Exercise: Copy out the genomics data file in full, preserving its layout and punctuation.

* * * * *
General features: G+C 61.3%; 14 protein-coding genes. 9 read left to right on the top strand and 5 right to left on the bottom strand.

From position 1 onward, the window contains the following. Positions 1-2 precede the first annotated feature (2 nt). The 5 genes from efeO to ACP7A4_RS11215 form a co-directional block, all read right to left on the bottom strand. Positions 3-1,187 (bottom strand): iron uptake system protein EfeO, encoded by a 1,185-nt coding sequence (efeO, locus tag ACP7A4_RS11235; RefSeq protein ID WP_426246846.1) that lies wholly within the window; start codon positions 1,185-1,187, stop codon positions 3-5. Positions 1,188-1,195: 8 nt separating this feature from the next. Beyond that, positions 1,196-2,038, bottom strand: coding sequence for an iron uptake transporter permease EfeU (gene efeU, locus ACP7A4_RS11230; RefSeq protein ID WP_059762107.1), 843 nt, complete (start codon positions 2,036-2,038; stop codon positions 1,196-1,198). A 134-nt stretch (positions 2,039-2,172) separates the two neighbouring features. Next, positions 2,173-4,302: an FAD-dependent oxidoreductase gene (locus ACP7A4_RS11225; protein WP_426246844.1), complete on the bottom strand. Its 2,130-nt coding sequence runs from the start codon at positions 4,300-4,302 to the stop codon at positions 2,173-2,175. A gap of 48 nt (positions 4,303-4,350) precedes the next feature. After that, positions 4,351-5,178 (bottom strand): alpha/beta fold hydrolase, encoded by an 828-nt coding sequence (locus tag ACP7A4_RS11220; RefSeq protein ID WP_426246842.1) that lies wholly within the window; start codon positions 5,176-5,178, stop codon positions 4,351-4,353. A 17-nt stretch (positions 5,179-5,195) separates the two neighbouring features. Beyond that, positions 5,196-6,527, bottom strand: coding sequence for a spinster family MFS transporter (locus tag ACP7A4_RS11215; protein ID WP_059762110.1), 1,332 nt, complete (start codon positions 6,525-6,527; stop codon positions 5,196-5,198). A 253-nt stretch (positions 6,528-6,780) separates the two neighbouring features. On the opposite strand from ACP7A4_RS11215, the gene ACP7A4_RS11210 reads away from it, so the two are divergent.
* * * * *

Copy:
General features: G+C 61.3%; 14 protein-coding genes. 9 read left to right on the top strand and 5 right to left on the bottom strand.

From position 1 onward, the window contains the following. Positions 1-2 precede the first annotated feature (2 nt). The 5 genes from efeO to ACP7A4_RS11215 form a co-directional block, all read right to left on the bottom strand. Positions 3-1,187 (bottom strand): iron uptake system protein EfeO, encoded by a 1,185-nt coding sequence (efeO, locus tag ACP7A4_RS11235; RefSeq protein ID WP_426246846.1) that lies wholly within the window; start codon positions 1,185-1,187, stop codon positions 3-5. Positions 1,188-1,195: 8 nt separating this feature from the next. Beyond that, positions 1,196-2,038, bottom strand: coding sequence for an iron uptake transporter permease EfeU (gene efeU, locus ACP7A4_RS11230; RefSeq protein ID WP_059762107.1), 843 nt, complete (start codon positions 2,036-2,038; stop codon positions 1,196-1,198). A 134-nt stretch (positions 2,039-2,172) separates the two neighbouring features. Next, positions 2,173-4,302: an FAD-dependent oxidoreductase gene (locus ACP7A4_RS11225; protein WP_426246844.1), complete on the bottom strand. Its 2,130-nt coding sequence runs from the start codon at positions 4,300-4,302 to the stop codon at positions 2,173-2,175. A gap of 48 nt (positions 4,303-4,350) precedes the next feature. After that, positions 4,351-5,178 (bottom strand): alpha/beta fold hydrolase, encoded by an 828-nt coding sequence (locus tag ACP7A4_RS11220; RefSeq protein ID WP_426246842.1) that lies wholly within the window; start codon positions 5,176-5,178, stop codon positions 4,351-4,353. A 17-nt stretch (positions 5,179-5,195) separates the two neighbouring features. Beyond that, positions 5,196-6,527, bottom strand: coding sequence for a spinster family MFS transporter (locus tag ACP7A4_RS11215; protein ID WP_059762110.1), 1,332 nt, complete (start codon positions 6,525-6,527; stop codon positions 5,196-5,198). A 253-nt stretch (positions 6,528-6,780) separates the two neighbouring features. On the opposite strand from ACP7A4_RS11215, the gene ACP7A4_RS11210 reads away from it, so the two are divergent.